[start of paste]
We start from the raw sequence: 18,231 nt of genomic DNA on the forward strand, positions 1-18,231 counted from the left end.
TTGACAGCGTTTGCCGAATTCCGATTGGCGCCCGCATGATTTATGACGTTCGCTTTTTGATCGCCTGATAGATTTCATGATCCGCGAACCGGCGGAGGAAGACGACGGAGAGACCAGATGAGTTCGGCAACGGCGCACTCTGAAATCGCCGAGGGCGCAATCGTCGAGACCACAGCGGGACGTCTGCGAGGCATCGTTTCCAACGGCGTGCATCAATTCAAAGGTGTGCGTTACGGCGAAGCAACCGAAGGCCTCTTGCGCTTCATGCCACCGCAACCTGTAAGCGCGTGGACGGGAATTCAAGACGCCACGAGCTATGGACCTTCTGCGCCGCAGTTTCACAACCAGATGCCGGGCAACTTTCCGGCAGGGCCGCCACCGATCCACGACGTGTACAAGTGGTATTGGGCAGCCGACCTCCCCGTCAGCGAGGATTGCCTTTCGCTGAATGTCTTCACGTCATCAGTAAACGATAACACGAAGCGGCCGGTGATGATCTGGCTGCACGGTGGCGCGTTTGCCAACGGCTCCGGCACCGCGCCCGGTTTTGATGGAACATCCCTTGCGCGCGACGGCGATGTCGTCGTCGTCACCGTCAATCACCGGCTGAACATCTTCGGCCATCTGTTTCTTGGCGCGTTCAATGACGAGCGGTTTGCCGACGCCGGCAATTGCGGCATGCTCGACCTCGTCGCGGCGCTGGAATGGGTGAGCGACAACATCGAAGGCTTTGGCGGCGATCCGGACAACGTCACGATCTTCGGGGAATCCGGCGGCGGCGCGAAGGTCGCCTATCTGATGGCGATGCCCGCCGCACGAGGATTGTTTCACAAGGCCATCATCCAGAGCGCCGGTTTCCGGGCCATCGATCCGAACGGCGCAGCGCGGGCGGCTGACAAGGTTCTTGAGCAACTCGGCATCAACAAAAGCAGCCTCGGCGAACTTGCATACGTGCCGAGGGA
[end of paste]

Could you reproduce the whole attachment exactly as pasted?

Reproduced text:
We start from the raw sequence: 18,231 nt of genomic DNA on the forward strand, positions 1-18,231 counted from the left end.
TTGACAGCGTTTGCCGAATTCCGATTGGCGCCCGCATGATTTATGACGTTCGCTTTTTGATCGCCTGATAGATTTCATGATCCGCGAACCGGCGGAGGAAGACGACGGAGAGACCAGATGAGTTCGGCAACGGCGCACTCTGAAATCGCCGAGGGCGCAATCGTCGAGACCACAGCGGGACGTCTGCGAGGCATCGTTTCCAACGGCGTGCATCAATTCAAAGGTGTGCGTTACGGCGAAGCAACCGAAGGCCTCTTGCGCTTCATGCCACCGCAACCTGTAAGCGCGTGGACGGGAATTCAAGACGCCACGAGCTATGGACCTTCTGCGCCGCAGTTTCACAACCAGATGCCGGGCAACTTTCCGGCAGGGCCGCCACCGATCCACGACGTGTACAAGTGGTATTGGGCAGCCGACCTCCCCGTCAGCGAGGATTGCCTTTCGCTGAATGTCTTCACGTCATCAGTAAACGATAACACGAAGCGGCCGGTGATGATCTGGCTGCACGGTGGCGCGTTTGCCAACGGCTCCGGCACCGCGCCCGGTTTTGATGGAACATCCCTTGCGCGCGACGGCGATGTCGTCGTCGTCACCGTCAATCACCGGCTGAACATCTTCGGCCATCTGTTTCTTGGCGCGTTCAATGACGAGCGGTTTGCCGACGCCGGCAATTGCGGCATGCTCGACCTCGTCGCGGCGCTGGAATGGGTGAGCGACAACATCGAAGGCTTTGGCGGCGATCCGGACAACGTCACGATCTTCGGGGAATCCGGCGGCGGCGCGAAGGTCGCCTATCTGATGGCGATGCCCGCCGCACGAGGATTGTTTCACAAGGCCATCATCCAGAGCGCCGGTTTCCGGGCCATCGATCCGAACGGCGCAGCGCGGGCGGCTGACAAGGTTCTTGAGCAACTCGGCATCAACAAAAGCAGCCTCGGCGAACTTGCATACGTGCCGAGGGA